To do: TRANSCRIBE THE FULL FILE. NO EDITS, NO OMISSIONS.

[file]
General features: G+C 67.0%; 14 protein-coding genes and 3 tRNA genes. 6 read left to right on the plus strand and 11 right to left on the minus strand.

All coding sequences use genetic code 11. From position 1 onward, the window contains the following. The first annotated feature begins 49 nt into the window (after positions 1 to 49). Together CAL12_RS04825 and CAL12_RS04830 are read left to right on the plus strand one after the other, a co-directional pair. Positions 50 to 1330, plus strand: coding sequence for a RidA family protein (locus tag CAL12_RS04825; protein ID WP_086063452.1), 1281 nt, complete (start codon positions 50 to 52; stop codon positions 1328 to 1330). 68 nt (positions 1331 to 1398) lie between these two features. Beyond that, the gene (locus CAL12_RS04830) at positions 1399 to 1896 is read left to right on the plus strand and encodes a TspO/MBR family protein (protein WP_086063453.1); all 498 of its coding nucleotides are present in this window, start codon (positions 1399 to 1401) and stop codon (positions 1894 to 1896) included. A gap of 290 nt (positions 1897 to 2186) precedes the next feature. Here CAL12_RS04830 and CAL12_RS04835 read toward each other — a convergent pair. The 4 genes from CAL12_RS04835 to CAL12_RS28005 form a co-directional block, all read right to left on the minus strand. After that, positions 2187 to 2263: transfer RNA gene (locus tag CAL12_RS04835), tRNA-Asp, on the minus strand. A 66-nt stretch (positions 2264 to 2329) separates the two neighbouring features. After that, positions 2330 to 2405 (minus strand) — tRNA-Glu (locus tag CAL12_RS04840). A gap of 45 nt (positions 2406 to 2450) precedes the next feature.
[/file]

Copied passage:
General features: G+C 67.0%; 14 protein-coding genes and 3 tRNA genes. 6 read left to right on the plus strand and 11 right to left on the minus strand.

All coding sequences use genetic code 11. From position 1 onward, the window contains the following. The first annotated feature begins 49 nt into the window (after positions 1 to 49). Together CAL12_RS04825 and CAL12_RS04830 are read left to right on the plus strand one after the other, a co-directional pair. Positions 50 to 1330, plus strand: coding sequence for a RidA family protein (locus tag CAL12_RS04825; protein ID WP_086063452.1), 1281 nt, complete (start codon positions 50 to 52; stop codon positions 1328 to 1330). 68 nt (positions 1331 to 1398) lie between these two features. Beyond that, the gene (locus CAL12_RS04830) at positions 1399 to 1896 is read left to right on the plus strand and encodes a TspO/MBR family protein (protein WP_086063453.1); all 498 of its coding nucleotides are present in this window, start codon (positions 1399 to 1401) and stop codon (positions 1894 to 1896) included. A gap of 290 nt (positions 1897 to 2186) precedes the next feature. Here CAL12_RS04830 and CAL12_RS04835 read toward each other — a convergent pair. The 4 genes from CAL12_RS04835 to CAL12_RS28005 form a co-directional block, all read right to left on the minus strand. After that, positions 2187 to 2263: transfer RNA gene (locus tag CAL12_RS04835), tRNA-Asp, on the minus strand. A 66-nt stretch (positions 2264 to 2329) separates the two neighbouring features. After that, positions 2330 to 2405 (minus strand) — tRNA-Glu (locus tag CAL12_RS04840). A gap of 45 nt (positions 2406 to 2450) precedes the next feature.